Sweet Potato Laced Meatballs

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Meatball Mania!!! How Big Do You Like Your Balls?

Yee haw!! Movember is over. This was the first time I have grown a moustache (see below) and I was glad to get rid of it. If you don’t know what Movember is all about, check it out here. The picture on the home page is of the Dean of Culinary School at The University of Alaska Anchorage. I think the picture was taken in November. Timothy Doebler was clearly ahead of his time…

Enough talk of facial hair, on with the meatballs!!!

Who doesn’t love a ball of meat? I’ve loved them for as long as I can remember. My mom used to make them in different variations, including porcupine-style, which are studded with rice like these…

While washing dishes at Paisano’s, my first restaurant job, I worked with a crazy guy named Scott. His favorite thing to do was to sneak into the walk-in and steal meatballs. “We were the quality assurance guys,” he’d assure me, but I knew better.

I remember those meatballs being delicious, however I’m not sure if they actually were because Proverbs 9:17 says, “Stolen water is sweet; food eaten in secret is delicious!”

You know, maybe they only tasted good because they were eaten in secret…

Besides, those meatballs were full of bread crumbs, which was the last thing that Scott needed. His only goal in life, at that point, was to drop enough weight to be allowed to join the Army. If I knew then, what I know now, I would have recommended today’s video and recipe. And, we would have done a lot more burpees ;).

Although these are not studded with rice or embedded with bread, they are laced with sweet potatoes, which makes them a perfect option for your post workout meal.

I saw the movie Lincoln on Saturday night, it was amazing!!! Daniel Day Lewis is a genius actor. I loved him in Gangs of New York and There Will Be Blood and now, Lincoln. One could say that he is a Period Film Specialist, no? Anyhow, I’ll leave you with a quote from the movie, one which I related to. Abe is telling a story about a preacher who is known for going on and on at the pulpit. When asked about the length of his sermons, the preacher responds by saying: “I could write shorter sermons but when I get started I’m too lazy to stop.”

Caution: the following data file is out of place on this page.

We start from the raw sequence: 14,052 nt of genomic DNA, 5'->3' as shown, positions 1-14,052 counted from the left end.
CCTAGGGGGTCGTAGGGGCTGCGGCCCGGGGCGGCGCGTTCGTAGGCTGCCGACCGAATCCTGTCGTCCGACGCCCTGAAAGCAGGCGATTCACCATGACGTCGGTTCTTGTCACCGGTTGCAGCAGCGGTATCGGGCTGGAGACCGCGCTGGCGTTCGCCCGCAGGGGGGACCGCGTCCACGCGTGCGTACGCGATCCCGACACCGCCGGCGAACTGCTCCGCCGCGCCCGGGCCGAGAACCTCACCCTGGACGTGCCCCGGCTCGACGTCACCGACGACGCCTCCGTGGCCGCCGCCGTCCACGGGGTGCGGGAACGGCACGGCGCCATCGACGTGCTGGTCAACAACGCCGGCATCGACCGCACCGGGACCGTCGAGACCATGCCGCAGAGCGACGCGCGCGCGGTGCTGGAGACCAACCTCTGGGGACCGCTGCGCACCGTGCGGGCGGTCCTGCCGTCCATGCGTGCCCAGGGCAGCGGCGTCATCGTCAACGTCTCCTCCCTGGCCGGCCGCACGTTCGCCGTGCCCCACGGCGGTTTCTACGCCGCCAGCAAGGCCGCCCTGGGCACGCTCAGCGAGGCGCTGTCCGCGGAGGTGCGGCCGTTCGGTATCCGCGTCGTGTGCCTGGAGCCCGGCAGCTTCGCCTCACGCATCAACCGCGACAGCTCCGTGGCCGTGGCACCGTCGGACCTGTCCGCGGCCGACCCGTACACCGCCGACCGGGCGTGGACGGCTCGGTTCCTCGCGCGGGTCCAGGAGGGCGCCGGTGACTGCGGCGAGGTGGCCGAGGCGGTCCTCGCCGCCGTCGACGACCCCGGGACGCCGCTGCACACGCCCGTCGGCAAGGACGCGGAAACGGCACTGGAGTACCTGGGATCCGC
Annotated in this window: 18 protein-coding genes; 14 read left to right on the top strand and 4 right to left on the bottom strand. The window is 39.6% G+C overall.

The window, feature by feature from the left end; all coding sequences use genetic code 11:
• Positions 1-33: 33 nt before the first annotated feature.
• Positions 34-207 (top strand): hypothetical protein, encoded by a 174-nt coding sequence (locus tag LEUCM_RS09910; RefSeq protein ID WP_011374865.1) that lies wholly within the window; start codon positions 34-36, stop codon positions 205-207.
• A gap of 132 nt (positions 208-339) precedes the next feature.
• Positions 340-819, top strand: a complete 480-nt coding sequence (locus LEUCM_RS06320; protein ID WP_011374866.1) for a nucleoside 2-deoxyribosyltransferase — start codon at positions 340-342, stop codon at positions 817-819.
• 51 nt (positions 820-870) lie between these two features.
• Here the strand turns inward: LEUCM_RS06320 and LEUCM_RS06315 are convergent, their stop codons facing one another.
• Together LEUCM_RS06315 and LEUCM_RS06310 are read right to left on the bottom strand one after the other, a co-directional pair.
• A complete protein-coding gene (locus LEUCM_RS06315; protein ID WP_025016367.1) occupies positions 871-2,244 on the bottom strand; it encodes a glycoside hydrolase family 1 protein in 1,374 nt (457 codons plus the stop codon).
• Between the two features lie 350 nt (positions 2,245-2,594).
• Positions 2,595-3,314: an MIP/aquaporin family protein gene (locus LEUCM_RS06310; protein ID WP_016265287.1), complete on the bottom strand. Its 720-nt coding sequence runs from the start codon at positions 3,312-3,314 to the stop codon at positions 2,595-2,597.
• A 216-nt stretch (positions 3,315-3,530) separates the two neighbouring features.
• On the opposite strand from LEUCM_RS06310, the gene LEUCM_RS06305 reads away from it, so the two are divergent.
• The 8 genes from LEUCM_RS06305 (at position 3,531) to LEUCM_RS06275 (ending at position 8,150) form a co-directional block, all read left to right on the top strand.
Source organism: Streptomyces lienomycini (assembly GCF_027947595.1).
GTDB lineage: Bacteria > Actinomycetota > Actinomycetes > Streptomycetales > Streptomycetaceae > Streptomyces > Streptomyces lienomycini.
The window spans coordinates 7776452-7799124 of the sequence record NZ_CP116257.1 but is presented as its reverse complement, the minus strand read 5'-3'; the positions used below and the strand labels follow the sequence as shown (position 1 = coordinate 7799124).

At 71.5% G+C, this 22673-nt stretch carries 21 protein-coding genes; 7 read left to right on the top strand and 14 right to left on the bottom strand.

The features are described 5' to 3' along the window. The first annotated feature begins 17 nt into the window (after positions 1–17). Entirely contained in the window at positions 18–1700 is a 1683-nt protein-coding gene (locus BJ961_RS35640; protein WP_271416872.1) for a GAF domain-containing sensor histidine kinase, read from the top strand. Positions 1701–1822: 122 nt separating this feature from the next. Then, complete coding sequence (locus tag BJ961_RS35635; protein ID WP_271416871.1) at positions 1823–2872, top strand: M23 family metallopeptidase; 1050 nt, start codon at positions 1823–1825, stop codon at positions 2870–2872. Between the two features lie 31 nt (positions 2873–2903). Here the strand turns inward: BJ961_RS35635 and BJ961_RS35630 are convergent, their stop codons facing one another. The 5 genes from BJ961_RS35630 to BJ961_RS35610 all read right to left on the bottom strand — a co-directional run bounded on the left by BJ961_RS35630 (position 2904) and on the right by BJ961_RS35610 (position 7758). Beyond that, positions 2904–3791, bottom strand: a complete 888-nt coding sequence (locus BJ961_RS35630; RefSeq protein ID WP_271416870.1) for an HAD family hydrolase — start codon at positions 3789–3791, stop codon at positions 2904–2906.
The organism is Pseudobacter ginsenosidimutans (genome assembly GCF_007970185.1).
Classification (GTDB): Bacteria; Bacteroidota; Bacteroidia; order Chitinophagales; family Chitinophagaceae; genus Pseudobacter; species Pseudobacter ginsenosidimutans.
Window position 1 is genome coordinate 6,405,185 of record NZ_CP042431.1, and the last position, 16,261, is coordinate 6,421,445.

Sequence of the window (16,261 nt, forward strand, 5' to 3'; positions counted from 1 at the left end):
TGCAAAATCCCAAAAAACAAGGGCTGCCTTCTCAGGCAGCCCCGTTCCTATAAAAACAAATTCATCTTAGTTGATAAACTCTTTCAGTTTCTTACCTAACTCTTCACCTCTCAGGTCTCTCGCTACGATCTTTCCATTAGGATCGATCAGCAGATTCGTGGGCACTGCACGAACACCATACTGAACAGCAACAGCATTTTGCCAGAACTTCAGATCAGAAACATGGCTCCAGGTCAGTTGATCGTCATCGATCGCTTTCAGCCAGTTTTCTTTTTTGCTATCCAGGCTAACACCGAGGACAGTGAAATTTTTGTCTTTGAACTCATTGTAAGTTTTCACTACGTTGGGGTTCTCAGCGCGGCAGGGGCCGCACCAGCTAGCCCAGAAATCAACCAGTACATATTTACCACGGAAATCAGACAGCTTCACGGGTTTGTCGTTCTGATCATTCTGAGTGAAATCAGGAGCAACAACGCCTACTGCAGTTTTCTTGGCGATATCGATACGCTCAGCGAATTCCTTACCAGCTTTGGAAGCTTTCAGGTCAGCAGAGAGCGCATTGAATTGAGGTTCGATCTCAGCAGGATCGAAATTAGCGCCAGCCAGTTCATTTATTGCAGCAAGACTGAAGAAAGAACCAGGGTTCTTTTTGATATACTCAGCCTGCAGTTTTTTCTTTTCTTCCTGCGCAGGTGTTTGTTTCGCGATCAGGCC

I found this response interesting. The goal is to write/preach about something for just long enough to get the message across, but not so long as to bore the audience. The “too lazy to stop part” is so true. There is effort required in wrapping things up. You could say a million things about your subject, especially when talking about cooking, but that doesn’t mean that you should…

I’ll do my best to employ this lesson. I recommend going to see Lincoln, I am going to see it again. As a matter of fact, I’m going to cook some mini meatballs to bring to the theater and sprinkle on my Paleo Popcorn. Maybe you should do the same? Or, better yet, what if they stopped selling popcorn and started selling buckets of mini meatballs? I may be on to something…

Okay. I’ll wrap this up. Just so you all know, Saturday was the six month, half-birthday, of the PaleoNick.com project!!! I’ll write more about this tomorrow. As for the rest of the week, I’m going to do Grass Fed Beef and Garden Veggie Ragout over Spaghetti Squash and 10 minute lunch, as seen below, using mini meatballs. Thanks for tuning in and for supporting this project. I appreciate you!!

Until next time…

Keep It Paleo!

Your Guide to Culinary Fitness,

Paleo Nick

Sweet Potato Laced Meatballs

Ingredient List:

  • 3 pounds ground beef 
  • 5 links hot Italian sausage, skins removed
  • 3 large eggs
  • 1 large onion, small dice
  • 2 medium-sized sweet potatoes, roasted until soft and skins removed
  • 3 tablespoons Italian seasoning
  • 2 tablespoons granulated garlic
  • 2 tablespoons Kosher salt
  • 1 tablespoon black pepper

Preparation Instructions:

  1. Combine all ingredients in a bowl and mix well.
  2. Take a tablespoon portion of the mixture and cook it in a pan with some olive oil to test flavor. If it is agreeable, then proceed, if not, adjust seasoning accordingly and retest. Do not roast the meatballs until your test delivers the flavor you desire.
  3. Portion meat mixture into 2-5 ounce portions. I like to make some small and some large and go for 1 block of protein in the small balls and 2.5 blocks for the large balls. It is most efficient to use a portion control scoop with doing this.
  4. Once mixture is portioned, roll balls until round and place them on a foil lined sheet pan. Spread them out in three rows of four or four rows of five, depending on the size.
  5. Roast at 375°F for 20 minutes and then check the temperature.
  6. Cook until the balls have reached an internal temperature of 165°F.
  7. Serve immediately or cool and store in the fridge for up to a week or the freezer for up to six months.
  8. Bon Appetit!!!

“Keep It Paleo!”

Zone Breakdown Yields: 55P, 8C

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